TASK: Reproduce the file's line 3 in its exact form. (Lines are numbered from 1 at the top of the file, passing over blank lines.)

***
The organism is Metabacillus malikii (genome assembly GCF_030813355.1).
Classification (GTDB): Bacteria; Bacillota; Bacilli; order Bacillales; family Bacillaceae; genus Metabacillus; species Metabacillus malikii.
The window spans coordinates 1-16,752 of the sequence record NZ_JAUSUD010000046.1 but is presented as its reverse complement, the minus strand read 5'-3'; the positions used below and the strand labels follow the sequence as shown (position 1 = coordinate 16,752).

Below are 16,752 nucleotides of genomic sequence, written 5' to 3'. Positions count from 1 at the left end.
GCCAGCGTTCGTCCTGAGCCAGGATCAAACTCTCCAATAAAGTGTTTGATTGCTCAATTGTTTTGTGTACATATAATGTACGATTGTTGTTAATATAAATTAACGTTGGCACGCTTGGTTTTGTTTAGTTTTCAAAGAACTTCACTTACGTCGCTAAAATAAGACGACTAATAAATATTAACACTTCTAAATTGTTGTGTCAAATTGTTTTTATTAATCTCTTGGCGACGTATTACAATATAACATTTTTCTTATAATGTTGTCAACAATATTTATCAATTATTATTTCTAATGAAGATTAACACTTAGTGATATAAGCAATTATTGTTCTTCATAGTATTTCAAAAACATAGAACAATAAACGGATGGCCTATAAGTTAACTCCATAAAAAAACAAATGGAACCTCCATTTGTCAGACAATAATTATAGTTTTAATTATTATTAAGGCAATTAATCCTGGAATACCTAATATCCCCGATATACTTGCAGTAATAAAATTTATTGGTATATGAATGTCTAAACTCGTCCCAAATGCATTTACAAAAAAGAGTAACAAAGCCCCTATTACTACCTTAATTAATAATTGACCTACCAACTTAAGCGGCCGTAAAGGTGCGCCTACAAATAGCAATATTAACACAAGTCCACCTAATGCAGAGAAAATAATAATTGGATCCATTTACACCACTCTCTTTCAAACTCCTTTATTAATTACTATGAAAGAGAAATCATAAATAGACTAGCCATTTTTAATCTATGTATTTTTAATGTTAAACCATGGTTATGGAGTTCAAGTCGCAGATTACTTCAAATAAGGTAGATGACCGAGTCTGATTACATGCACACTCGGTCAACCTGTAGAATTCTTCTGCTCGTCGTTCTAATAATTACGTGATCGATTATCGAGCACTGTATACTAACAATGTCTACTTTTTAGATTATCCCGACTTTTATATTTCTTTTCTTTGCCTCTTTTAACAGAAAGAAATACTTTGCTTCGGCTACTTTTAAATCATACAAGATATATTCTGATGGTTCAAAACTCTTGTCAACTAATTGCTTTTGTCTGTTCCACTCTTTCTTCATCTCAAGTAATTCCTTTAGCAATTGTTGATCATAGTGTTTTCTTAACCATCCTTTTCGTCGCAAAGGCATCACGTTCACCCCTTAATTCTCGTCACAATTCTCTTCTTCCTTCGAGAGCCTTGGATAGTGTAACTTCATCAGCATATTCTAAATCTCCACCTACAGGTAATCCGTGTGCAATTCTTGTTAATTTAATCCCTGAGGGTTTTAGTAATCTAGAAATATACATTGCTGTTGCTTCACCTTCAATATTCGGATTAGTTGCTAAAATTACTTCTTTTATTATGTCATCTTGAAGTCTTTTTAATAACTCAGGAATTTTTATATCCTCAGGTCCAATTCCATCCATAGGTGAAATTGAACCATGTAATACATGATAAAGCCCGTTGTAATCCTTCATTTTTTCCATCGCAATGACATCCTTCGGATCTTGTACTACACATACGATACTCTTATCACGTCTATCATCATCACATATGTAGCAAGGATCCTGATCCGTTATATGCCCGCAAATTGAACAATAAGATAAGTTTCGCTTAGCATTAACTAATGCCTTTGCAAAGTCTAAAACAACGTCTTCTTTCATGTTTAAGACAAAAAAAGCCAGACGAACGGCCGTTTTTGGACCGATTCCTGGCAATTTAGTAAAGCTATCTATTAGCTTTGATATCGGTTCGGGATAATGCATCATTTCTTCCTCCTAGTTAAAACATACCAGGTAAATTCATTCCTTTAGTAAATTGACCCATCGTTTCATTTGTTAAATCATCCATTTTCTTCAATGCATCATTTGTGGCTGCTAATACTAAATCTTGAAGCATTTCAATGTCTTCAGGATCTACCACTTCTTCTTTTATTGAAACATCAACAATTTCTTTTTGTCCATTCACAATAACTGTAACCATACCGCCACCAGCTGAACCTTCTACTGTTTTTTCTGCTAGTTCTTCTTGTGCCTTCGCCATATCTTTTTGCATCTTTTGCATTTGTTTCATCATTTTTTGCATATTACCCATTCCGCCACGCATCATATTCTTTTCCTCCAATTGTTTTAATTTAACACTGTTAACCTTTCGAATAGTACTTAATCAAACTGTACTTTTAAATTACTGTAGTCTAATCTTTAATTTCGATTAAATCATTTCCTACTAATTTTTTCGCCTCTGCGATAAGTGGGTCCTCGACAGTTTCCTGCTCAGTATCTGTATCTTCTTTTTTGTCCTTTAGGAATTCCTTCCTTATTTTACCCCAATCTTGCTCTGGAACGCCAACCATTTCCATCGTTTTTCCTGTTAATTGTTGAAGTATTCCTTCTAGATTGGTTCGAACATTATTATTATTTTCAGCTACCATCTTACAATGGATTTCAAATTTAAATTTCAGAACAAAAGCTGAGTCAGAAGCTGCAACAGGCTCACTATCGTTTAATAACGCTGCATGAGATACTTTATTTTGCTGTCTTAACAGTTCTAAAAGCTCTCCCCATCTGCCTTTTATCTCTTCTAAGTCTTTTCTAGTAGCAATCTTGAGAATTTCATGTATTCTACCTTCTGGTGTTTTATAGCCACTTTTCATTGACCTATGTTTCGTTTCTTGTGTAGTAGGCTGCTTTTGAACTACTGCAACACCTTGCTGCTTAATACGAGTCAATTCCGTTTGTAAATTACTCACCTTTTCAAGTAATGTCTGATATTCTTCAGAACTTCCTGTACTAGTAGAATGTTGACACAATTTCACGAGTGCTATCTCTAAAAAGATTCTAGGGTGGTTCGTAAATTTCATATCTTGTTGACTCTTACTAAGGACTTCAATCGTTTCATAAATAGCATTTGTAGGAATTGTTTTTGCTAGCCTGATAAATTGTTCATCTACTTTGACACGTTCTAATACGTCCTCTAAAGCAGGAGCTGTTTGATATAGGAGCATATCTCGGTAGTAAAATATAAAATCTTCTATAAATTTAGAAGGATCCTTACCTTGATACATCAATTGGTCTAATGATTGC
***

The window spans coordinates 1-16,752 of the sequence record NZ_JAUSUD010000046.1 but is presented as its reverse complement, the minus strand read 5'-3'; the positions used below and the strand labels follow the sequence as shown (position 1 = coordinate 16,752).